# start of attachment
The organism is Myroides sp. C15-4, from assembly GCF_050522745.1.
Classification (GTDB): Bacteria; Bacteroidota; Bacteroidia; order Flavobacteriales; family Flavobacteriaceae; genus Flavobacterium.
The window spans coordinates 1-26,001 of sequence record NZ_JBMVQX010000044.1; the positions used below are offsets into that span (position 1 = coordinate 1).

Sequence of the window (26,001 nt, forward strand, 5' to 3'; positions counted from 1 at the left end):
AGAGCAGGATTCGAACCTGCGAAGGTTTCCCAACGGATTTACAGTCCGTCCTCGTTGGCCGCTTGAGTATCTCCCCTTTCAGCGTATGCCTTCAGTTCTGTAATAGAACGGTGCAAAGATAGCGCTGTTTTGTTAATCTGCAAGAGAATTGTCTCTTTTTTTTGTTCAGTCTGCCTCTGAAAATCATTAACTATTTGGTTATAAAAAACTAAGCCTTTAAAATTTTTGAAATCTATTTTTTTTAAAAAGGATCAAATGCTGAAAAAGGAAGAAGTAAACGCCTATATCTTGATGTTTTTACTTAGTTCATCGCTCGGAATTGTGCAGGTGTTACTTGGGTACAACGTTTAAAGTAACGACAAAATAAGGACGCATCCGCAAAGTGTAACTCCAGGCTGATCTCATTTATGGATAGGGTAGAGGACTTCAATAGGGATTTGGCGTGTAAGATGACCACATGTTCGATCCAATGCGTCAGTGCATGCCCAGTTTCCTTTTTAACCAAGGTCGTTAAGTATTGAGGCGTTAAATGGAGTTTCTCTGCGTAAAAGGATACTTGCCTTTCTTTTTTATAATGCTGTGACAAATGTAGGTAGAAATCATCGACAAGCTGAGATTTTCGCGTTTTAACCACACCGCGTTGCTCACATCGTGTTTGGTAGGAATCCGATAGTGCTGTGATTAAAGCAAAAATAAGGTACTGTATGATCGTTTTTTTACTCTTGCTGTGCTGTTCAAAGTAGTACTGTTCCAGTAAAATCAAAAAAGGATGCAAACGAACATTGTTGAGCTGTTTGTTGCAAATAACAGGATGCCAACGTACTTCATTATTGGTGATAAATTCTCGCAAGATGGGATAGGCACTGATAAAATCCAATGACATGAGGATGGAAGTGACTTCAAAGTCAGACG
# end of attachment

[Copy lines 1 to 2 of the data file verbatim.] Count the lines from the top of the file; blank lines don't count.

The organism is Myroides sp. C15-4, from assembly GCF_050522745.1.
Classification (GTDB): Bacteria; Bacteroidota; Bacteroidia; order Flavobacteriales; family Flavobacteriaceae; genus Flavobacterium.